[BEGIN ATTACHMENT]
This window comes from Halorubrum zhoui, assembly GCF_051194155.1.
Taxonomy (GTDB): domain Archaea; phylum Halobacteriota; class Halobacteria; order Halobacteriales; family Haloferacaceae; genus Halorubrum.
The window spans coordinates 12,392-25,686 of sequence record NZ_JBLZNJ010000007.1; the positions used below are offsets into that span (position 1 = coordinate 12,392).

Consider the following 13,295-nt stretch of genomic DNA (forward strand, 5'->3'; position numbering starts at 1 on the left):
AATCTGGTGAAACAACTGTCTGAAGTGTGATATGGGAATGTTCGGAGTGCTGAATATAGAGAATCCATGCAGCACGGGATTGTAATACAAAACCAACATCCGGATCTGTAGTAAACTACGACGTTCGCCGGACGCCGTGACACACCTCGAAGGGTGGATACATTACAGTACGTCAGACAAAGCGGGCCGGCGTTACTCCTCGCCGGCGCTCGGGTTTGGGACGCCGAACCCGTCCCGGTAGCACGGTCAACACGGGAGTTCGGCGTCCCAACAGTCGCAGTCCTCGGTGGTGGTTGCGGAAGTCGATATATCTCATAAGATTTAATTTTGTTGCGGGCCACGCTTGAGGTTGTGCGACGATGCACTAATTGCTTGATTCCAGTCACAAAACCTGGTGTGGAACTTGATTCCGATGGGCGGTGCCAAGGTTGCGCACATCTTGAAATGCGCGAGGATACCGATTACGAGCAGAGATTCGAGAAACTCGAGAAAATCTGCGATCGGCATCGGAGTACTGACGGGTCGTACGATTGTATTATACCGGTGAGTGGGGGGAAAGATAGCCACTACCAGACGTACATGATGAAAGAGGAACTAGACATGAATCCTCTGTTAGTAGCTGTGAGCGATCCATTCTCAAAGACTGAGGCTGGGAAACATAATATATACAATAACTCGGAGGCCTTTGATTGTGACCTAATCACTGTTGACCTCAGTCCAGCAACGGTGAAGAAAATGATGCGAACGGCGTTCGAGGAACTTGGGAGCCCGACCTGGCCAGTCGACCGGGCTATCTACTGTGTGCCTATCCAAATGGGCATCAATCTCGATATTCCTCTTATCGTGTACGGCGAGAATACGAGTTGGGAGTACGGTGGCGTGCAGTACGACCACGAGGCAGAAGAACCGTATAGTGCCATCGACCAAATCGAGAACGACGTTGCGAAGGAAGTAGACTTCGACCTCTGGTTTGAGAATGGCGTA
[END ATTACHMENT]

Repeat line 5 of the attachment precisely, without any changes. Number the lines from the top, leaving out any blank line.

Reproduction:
AATCTGGTGAAACAACTGTCTGAAGTGTGATATGGGAATGTTCGGAGTGCTGAATATAGAGAATCCATGCAGCACGGGATTGTAATACAAAACCAACATCCGGATCTGTAGTAAACTACGACGTTCGCCGGACGCCGTGACACACCTCGAAGGGTGGATACATTACAGTACGTCAGACAAAGCGGGCCGGCGTTACTCCTCGCCGGCGCTCGGGTTTGGGACGCCGAACCCGTCCCGGTAGCACGGTCAACACGGGAGTTCGGCGTCCCAACAGTCGCAGTCCTCGGTGGTGGTTGCGGAAGTCGATATATCTCATAAGATTTAATTTTGTTGCGGGCCACGCTTGAGGTTGTGCGACGATGCACTAATTGCTTGATTCCAGTCACAAAACCTGGTGTGGAACTTGATTCCGATGGGCGGTGCCAAGGTTGCGCACATCTTGAAATGCGCGAGGATACCGATTACGAGCAGAGATTCGAGAAACTCGAGAAAATCTGCGATCGGCATCGGAGTACTGACGGGTCGTACGATTGTATTATACCGGTGAGTGGGGGGAAAGATAGCCACTACCAGACGTACATGATGAAAGAGGAACTAGACATGAATCCTCTGTTAGTAGCTGTGAGCGATCCATTCTCAAAGACTGAGGCTGGGAAACATAATATATACAATAACTCGGAGGCCTTTGATTGTGACCTAATCACTGTTGACCTCAGTCCAGCAACGGTGAAGAAAATGATGCGAACGGCGTTCGAGGAACTTGGGAGCCCGACCTGGCCAGTCGACCGGGCTATCTACTGTGTGCCTATCCAAATGGGCATCAATCTCGATATTCCTCTTATCGTGTACGGCGAGAATACGAGTTGGGAGTACGGTGGCGTGCAGTACGACCACGAGGCAGAAGAACCGTATAGTGCCATCGACCAAATCGAGAACGACGTTGCGAAGGAAGTAGACTTCGACCTCTGGTTTGAGAATGGCGTA